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Why is probate administration important?

Virtually everyone has heard about and fretted over the word "probate." Probate, the court supervised gathering and distribution of a deceased person's assets, has gotten a bad reputation in Florida and in other states because of the administrative hoops loved ones must jump through. While there are certainly formal requirements, the process of probate administration can help heirs manage assets in a more efficient manner.

Probate is necessary in order to transfer ownership of the decedent's assets to the beneficiaries. In most cases, a valid will on its own does not transfer ownership of probate assets to heirs. Probate is especially helpful if a decedent has no will, as it passes ownership of assets to rightful heirs under state law.

Any asset owned by the decedent in his or her own name, or owned collectively with another but without an automatic transfer designation, is a probate asset. For instance, a bank account or investment account which is held in the individual's name only is a probate asset that must be accounted for and distributed in probate proceedings. If the account contained a payable on death provision and named a beneficiary, however, the funds would automatically transfer without the need for probate.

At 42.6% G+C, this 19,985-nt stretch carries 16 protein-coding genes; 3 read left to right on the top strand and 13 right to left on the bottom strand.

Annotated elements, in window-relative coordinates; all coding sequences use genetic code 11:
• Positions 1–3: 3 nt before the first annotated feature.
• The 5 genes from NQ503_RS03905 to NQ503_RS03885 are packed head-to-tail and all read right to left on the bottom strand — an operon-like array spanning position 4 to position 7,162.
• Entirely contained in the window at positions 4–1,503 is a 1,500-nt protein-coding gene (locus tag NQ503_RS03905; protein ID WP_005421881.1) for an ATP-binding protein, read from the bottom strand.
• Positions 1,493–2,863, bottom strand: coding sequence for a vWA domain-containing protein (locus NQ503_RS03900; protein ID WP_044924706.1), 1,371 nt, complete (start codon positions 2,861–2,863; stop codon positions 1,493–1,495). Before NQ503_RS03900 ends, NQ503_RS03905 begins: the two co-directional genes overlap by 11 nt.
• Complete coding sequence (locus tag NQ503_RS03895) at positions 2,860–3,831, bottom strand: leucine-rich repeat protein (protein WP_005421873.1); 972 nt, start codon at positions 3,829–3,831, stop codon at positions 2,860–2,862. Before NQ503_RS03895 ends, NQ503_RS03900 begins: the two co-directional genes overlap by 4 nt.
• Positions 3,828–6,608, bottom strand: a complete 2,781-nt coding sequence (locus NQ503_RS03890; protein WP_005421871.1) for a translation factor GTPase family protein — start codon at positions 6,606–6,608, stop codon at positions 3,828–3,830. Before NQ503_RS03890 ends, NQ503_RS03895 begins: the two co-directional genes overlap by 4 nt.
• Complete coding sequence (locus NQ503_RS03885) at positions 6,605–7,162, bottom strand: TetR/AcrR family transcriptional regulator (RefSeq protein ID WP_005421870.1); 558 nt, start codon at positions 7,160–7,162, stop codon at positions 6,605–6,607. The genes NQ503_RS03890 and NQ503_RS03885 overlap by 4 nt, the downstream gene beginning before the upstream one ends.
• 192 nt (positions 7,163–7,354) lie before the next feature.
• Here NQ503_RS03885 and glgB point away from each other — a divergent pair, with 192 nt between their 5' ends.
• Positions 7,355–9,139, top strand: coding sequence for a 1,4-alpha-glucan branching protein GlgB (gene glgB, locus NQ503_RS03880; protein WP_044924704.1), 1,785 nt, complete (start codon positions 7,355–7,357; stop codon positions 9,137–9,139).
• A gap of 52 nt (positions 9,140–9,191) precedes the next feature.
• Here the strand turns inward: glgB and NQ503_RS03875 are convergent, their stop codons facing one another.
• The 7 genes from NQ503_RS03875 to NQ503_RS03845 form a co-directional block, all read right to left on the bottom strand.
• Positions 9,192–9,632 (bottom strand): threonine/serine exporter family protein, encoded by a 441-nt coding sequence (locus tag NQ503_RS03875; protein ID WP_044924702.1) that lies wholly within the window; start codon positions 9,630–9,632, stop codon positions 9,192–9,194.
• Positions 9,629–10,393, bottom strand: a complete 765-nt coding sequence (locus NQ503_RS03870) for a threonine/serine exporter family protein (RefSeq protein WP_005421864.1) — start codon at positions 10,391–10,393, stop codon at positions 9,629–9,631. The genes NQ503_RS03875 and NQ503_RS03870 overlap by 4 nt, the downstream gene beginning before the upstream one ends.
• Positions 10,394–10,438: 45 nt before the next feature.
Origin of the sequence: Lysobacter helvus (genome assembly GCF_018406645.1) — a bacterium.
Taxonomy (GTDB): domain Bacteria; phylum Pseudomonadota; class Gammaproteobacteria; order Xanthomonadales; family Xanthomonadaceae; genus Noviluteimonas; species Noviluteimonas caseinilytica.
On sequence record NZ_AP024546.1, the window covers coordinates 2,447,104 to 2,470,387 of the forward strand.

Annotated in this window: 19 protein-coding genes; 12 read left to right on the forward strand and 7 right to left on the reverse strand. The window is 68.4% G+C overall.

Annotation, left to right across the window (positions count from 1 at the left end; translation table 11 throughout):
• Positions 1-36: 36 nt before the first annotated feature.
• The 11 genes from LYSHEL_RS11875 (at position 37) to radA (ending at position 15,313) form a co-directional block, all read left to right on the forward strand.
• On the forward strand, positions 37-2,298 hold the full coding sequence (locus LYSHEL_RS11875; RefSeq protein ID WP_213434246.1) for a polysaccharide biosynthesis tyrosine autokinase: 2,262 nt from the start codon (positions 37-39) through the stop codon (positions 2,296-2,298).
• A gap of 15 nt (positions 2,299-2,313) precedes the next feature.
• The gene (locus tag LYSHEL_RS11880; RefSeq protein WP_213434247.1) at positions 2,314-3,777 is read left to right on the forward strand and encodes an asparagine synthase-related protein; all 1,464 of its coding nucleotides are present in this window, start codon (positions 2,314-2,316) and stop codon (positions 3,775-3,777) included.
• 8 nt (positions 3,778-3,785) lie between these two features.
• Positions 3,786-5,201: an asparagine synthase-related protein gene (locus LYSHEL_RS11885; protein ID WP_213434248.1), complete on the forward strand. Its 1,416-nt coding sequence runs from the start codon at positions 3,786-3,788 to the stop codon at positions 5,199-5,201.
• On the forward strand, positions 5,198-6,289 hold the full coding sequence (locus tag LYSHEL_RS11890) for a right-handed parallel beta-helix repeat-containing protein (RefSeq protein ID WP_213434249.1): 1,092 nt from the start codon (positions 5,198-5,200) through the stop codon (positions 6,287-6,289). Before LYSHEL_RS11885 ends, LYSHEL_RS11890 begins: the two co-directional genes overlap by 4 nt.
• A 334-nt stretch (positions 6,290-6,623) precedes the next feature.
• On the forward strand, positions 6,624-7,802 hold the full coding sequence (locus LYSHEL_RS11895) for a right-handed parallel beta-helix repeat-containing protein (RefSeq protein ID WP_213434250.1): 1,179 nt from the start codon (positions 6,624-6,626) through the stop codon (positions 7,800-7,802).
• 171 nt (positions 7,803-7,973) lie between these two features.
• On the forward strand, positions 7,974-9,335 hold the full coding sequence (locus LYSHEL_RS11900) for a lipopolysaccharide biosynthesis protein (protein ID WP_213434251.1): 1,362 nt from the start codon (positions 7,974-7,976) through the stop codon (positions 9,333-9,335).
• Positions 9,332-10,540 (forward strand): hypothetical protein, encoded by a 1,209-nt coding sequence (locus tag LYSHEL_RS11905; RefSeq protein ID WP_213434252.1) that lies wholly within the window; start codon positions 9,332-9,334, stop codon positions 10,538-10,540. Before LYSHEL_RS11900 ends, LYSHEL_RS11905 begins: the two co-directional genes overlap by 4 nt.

When loved ones pass away, they may leave behind unresolved financial matters, such as debt. Probate administration affirms that creditors are paid. For more complex issues, such as tax consequences, a disputed will or administering provisions of a trust, Floridians have access to attorneys that can assess their personal situation. No matter the scenario, a local Lee estate lawyer may be able to help families ease their way through the seemingly daunting probate process.

Source: The Florida Bar, "Probate in Florida Pamphlet," accessed on Aug. 5, 2014

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